It’s currently estimated that outstanding US student loan debt exceeds $1 trillion. Assuming this is true it would make student loan debt an even bigger issue than credit card debt. And depending on which source you believe this past June’s graduates owed an average of either $24,000 or $33,000 in student debt.
How did we get to this place?
Some people believe the problem began way back in the Reagan administration when Congress shifted funding from student aid to student loans. While this may be true it’s equally true that the cost of a college education has skyrocketed over the past 20 years. In fact, the cost of going to college has been increasing at about a 7% rate per year for decades. The overall consumer price index has risen 115% since 1985 while the college education inflation rate has grown nearly 500%. What this translates into is if college tuition cost $10,000 in 1986 and its cost had increased at the same rate as inflation, it would now cost $21,500. However, the average is now $59,800 or more than 2 1/2 times the rate of inflation. Given this, it’s fairly easy to see why most people end up having to get student loans to pay for their educations.
Is it worth it?
Is a college education really worth paying $59,800 or more just for your tuition? The answer to that is a simple “maybe” because it will depend largely on your field of study. If you choose a STEM major (Science, Technology, Engineering, Mathematics) then borrowing money to help pay for your education will definitely be worth it. On the other hand, if your passion is preschool education, anthropology, archaeology, philosophy or fine arts then getting loans to finance your education may not pay off.
How to determine how much is too much
If you are in college there is a way to determine how much is too much. First, you will need to determine two things — how much your starting salary will be in your intended field and how much debt you will have when you graduate. If your total debt is less than your annual starting salary, you should be able to pay back your student loans comfortably in 10 years or less – if this is what you plan on doing.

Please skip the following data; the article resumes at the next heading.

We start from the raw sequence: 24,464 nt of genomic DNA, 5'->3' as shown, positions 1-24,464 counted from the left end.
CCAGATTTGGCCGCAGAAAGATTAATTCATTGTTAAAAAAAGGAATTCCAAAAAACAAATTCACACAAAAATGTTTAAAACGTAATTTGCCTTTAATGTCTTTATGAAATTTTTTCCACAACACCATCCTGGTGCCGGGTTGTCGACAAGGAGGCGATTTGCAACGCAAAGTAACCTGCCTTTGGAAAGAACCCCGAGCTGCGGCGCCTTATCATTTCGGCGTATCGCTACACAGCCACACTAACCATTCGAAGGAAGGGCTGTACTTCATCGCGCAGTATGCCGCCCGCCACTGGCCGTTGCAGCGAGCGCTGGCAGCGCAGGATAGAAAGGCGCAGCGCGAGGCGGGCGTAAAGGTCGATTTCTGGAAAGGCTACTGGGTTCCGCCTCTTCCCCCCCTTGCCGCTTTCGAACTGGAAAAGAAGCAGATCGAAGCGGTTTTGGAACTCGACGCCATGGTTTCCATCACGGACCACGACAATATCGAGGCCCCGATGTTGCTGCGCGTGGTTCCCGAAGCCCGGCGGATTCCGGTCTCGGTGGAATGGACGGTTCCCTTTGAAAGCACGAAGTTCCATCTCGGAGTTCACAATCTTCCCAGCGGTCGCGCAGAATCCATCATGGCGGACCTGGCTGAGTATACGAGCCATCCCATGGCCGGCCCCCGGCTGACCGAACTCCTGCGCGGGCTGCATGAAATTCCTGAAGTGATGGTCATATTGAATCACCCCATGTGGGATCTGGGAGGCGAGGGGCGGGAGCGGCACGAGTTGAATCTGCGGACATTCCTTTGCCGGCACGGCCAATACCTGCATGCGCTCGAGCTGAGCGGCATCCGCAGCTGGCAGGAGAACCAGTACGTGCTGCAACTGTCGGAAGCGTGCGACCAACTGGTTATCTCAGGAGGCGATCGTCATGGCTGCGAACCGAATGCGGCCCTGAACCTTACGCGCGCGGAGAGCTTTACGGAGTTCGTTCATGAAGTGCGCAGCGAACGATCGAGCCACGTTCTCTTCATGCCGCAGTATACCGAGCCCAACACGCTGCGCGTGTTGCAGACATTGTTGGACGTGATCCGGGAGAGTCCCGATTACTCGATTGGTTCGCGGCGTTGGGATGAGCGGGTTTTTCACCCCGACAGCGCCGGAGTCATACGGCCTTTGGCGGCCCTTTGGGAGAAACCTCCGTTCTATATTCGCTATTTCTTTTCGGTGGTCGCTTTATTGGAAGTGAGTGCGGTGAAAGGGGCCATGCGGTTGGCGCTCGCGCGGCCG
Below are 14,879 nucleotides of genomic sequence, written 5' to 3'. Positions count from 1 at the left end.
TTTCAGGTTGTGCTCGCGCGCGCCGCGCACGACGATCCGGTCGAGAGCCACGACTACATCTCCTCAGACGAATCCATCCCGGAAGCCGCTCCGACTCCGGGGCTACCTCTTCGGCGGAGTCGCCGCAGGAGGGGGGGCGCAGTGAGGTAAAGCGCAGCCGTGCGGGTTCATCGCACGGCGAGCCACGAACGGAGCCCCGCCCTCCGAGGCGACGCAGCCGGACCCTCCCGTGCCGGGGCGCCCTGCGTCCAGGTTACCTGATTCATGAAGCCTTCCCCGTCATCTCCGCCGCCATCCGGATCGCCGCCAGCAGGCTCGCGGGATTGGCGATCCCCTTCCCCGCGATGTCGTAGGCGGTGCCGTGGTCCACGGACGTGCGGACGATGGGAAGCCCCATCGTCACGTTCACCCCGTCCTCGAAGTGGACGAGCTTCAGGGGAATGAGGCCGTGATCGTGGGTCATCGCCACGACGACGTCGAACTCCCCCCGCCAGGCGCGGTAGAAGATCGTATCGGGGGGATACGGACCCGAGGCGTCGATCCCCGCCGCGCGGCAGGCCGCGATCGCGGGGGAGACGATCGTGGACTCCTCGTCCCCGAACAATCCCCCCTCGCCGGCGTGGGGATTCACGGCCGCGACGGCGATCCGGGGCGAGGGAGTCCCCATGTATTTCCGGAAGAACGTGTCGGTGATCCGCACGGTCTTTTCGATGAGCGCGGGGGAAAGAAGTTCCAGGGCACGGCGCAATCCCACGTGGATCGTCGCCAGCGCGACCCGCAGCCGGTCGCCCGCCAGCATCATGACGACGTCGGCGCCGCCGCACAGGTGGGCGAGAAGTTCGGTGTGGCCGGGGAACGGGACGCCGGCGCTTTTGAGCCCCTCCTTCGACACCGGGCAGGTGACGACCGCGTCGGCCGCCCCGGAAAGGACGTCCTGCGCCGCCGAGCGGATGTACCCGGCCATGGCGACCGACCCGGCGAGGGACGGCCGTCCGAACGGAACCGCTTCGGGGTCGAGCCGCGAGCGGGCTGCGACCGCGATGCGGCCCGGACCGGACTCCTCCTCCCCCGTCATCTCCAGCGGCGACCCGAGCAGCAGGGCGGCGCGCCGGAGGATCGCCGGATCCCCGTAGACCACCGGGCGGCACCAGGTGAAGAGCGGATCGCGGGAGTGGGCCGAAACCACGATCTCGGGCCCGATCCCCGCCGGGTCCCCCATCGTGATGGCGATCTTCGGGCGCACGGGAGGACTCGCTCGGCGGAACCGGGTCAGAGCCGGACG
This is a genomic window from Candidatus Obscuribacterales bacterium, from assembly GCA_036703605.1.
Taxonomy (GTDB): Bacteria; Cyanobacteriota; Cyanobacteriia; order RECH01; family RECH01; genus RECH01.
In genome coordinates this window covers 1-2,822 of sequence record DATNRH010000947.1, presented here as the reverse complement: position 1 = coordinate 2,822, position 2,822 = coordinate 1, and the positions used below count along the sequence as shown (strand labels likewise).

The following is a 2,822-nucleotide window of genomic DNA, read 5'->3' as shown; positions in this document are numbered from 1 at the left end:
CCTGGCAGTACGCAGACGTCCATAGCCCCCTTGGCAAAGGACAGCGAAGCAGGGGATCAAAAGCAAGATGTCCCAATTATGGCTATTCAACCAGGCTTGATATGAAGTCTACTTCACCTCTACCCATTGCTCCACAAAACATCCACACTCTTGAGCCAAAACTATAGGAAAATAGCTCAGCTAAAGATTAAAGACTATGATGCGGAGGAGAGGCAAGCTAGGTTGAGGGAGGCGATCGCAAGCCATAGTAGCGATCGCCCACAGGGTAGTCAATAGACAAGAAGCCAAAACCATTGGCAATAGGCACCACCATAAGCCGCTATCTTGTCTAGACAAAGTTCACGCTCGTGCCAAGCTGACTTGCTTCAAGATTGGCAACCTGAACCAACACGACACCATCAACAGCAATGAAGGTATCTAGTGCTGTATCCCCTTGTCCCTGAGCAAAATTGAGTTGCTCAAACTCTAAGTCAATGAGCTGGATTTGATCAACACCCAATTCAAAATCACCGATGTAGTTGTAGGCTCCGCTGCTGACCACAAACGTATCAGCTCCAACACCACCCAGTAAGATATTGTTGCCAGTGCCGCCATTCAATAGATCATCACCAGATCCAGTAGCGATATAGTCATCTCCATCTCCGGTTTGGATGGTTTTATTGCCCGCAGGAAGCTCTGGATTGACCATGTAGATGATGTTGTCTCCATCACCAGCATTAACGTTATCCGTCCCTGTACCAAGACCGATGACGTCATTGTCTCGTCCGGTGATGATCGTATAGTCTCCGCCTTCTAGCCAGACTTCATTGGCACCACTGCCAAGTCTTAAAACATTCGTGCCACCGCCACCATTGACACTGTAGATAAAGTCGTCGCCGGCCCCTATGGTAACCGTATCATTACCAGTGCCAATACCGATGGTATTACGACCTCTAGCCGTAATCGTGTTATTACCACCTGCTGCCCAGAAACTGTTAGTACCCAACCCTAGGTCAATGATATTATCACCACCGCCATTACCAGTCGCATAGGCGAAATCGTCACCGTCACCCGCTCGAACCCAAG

Use a student loan calculator
Once you determine how much money you will need to finance your schooling, you could use a student loan calculator to determine what your payments will be. When you match them against your starting salary you should have an even better idea of how much is too much.
The gift that keeps on taking
Student loan debt is the opposite of the gift that keeps on giving as it keeps on taking. If when you graduate you are on the Standard Repayment program it will take you 10 years to repay your loans. This could force you to delay some of the most important things of life such as getting married, buying a house or having kids. While you could move to another repayment program such as Extended Repayment to get your monthly payments reduced, this could keep you in debt for as long as 25 years. You could still be repaying your student loan debts when your children are worrying about paying for their educations.
How to keep college debt under control